“His life was one of living in a minefield and never stepping on anything,” said G. Robert Blakey, a Notre Dame University law professor who was an organized crime prosecutor in the Justice Department under Atty. Gen. Robert F. Kennedy.
Korshak first represented clients in Hollywood in the 1930s. His friends included Kirk Douglas, Robert Evans, David Janssen, Harry Karl, George Raft, Ronald Reagan, Debbie Reynolds, Jill St. John, Dinah Shore, Frank Sinatra and Wasserman. Joyce Haber, the late Hollywood columnist, once wrote, “If you’re not invited to his Christmas party, it’s a disaster.”
In his 1994 memoir, “The Kid Stays in the Picture,” producer Evans described Korshak as his longtime consigliere who helped him resolve many problems--including persuading MGM executives to release Al Pacino from a contract so that he could play Michael Corleone in “The Godfather.”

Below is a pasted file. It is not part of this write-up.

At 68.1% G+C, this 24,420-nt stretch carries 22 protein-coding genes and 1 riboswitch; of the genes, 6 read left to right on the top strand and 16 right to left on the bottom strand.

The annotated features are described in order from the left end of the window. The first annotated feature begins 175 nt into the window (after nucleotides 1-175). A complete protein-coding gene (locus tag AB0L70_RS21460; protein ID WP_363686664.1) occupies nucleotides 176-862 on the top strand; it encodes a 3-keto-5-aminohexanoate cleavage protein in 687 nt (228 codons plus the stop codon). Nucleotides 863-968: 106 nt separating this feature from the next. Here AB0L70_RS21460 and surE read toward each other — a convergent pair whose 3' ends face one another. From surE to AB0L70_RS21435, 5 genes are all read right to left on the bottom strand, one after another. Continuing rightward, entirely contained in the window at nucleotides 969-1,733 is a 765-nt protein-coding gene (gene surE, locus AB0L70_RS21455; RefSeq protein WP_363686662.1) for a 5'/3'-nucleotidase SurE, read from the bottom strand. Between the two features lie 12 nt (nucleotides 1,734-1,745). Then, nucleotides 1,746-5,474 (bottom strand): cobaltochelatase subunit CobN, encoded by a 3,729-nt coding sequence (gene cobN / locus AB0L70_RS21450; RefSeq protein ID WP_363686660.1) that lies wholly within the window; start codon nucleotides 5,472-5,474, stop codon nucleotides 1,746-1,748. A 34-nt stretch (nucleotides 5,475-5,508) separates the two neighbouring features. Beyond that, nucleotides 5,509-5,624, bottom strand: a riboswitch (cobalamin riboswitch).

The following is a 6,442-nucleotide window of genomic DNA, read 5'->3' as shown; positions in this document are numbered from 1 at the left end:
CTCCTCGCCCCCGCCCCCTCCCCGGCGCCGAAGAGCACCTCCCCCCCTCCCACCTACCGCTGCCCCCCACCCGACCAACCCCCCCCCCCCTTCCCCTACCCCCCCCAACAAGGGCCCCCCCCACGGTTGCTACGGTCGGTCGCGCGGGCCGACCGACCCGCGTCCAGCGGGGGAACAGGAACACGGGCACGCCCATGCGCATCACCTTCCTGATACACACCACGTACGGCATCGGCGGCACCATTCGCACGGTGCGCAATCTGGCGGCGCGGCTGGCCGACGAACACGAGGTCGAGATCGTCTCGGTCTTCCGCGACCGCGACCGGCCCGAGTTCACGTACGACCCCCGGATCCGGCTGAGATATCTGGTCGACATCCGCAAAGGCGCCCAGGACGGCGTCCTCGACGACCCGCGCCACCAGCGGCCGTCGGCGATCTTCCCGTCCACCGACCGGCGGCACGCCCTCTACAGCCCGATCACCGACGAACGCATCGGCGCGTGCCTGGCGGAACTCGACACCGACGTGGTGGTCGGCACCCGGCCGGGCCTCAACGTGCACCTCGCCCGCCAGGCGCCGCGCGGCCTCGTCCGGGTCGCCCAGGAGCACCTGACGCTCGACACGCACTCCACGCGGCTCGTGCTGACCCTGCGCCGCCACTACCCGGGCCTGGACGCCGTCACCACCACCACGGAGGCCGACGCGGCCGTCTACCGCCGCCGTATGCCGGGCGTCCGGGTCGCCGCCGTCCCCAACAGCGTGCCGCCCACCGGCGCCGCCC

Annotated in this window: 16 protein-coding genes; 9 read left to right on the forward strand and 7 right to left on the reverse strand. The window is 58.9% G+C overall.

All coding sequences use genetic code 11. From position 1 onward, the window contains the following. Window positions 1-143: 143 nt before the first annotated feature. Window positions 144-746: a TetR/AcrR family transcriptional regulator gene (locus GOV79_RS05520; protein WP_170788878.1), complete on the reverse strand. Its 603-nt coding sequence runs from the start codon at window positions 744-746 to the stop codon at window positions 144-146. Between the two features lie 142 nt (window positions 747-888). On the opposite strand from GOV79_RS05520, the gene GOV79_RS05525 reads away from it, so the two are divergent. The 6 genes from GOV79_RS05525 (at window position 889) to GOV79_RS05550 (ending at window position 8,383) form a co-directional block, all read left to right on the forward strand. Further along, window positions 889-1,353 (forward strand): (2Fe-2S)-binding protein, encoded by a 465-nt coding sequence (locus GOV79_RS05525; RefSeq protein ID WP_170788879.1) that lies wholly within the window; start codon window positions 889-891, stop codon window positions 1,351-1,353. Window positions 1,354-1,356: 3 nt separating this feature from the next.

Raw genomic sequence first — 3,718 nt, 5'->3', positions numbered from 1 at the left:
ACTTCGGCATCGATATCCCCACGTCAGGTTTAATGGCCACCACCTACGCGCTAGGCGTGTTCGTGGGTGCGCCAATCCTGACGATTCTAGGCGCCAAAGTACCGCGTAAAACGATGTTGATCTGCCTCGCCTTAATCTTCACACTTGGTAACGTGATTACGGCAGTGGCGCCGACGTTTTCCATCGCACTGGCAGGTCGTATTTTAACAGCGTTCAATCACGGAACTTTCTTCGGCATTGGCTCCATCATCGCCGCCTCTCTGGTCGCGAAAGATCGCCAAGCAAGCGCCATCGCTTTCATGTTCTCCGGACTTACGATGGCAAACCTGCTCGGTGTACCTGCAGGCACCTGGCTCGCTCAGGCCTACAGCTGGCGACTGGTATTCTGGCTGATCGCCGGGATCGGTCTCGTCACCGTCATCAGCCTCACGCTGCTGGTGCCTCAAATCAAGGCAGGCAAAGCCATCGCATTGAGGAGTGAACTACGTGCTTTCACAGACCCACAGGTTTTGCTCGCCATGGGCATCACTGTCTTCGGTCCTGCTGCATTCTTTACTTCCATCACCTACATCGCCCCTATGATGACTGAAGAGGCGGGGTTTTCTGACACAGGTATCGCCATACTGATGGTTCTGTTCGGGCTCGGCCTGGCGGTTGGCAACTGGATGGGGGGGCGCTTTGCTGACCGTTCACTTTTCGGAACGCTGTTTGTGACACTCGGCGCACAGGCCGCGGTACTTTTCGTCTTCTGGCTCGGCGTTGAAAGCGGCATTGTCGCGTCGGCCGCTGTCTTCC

Korshak took care of the problem with one phone call to MGM’s principal owner, Kirk Kerkorian, according to Evans’ book. He simply told cash-short Kerkorian that if he wanted to get the money he needed to build a hotel in Las Vegas--financing that Korshak could arrange or block--then he had to tell his subordinates at MGM that they had to free Pacino from his contract. They complied.
Evans wrote that Korshak was not a mobster. But his description of the man contributed to Korshak’s air of mystery:
“He was known as the Myth, from the Racquet Club to the ’21’ Club in New York. . . . What did he do? He was a lawyer living in California without an office. Who were his clients? Well, let’s just say a nod from Korshak and the Teamsters change management. A nod from Korshak, and Santa Anita closes. A nod from Korshak, and Madison Square Garden stays open. A nod from Korshak, and Vegas shuts down. A nod from Korshak, and the Dodgers suddenly can play night baseball.”
As time went on, Korshak graduated to clients that included several Fortune 500 companies, as well as numerous Hollywood figures. The companies included Hilton Hotels, MGM Hotels, Paramount Pictures, Max Factor and General Dynamics.